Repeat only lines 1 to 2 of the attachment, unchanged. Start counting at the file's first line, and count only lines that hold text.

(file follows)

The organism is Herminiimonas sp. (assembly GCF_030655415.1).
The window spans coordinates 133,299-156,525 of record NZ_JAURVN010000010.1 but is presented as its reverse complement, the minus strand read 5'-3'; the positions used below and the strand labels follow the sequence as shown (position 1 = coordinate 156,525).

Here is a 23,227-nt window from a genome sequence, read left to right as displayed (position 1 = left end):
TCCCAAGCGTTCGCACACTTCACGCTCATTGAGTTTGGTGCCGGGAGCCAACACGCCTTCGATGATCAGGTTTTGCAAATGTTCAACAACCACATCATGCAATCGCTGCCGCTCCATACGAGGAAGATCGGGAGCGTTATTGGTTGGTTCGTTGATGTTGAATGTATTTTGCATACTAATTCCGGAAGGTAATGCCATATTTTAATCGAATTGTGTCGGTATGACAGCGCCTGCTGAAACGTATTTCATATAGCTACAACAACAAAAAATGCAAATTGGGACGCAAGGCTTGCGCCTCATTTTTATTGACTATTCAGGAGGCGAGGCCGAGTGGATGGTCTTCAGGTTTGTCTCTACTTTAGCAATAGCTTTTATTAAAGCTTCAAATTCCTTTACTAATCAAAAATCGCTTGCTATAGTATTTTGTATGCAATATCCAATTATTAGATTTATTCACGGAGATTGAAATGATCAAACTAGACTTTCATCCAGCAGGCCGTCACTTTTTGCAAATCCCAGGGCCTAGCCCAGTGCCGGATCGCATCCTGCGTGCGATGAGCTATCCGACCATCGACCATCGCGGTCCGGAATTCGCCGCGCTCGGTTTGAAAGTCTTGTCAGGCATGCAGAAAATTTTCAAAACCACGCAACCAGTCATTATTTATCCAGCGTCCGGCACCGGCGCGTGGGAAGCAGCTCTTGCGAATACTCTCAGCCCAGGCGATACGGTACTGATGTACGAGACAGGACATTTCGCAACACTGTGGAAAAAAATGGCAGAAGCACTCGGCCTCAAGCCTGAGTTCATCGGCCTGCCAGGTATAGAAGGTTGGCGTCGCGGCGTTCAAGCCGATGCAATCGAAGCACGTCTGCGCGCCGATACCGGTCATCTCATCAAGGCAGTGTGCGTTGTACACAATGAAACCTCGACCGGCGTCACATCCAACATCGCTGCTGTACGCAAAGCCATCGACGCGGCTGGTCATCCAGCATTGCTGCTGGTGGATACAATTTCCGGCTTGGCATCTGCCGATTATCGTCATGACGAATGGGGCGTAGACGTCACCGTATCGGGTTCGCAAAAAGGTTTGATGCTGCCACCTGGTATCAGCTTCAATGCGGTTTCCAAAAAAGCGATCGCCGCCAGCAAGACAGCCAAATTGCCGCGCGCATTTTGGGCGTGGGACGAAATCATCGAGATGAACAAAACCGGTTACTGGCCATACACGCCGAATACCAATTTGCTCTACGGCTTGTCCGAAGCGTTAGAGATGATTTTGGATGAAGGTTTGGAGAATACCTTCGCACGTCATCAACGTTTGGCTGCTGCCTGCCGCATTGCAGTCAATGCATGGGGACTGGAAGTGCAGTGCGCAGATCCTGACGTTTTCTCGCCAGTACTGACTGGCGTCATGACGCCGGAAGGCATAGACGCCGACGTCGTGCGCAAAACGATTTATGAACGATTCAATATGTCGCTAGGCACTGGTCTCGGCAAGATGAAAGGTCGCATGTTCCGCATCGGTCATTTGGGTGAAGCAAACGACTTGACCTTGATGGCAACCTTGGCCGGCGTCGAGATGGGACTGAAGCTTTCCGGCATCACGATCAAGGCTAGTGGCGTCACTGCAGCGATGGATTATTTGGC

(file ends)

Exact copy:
The organism is Herminiimonas sp. (assembly GCF_030655415.1).
The window spans coordinates 133,299-156,525 of record NZ_JAURVN010000010.1 but is presented as its reverse complement, the minus strand read 5'-3'; the positions used below and the strand labels follow the sequence as shown (position 1 = coordinate 156,525).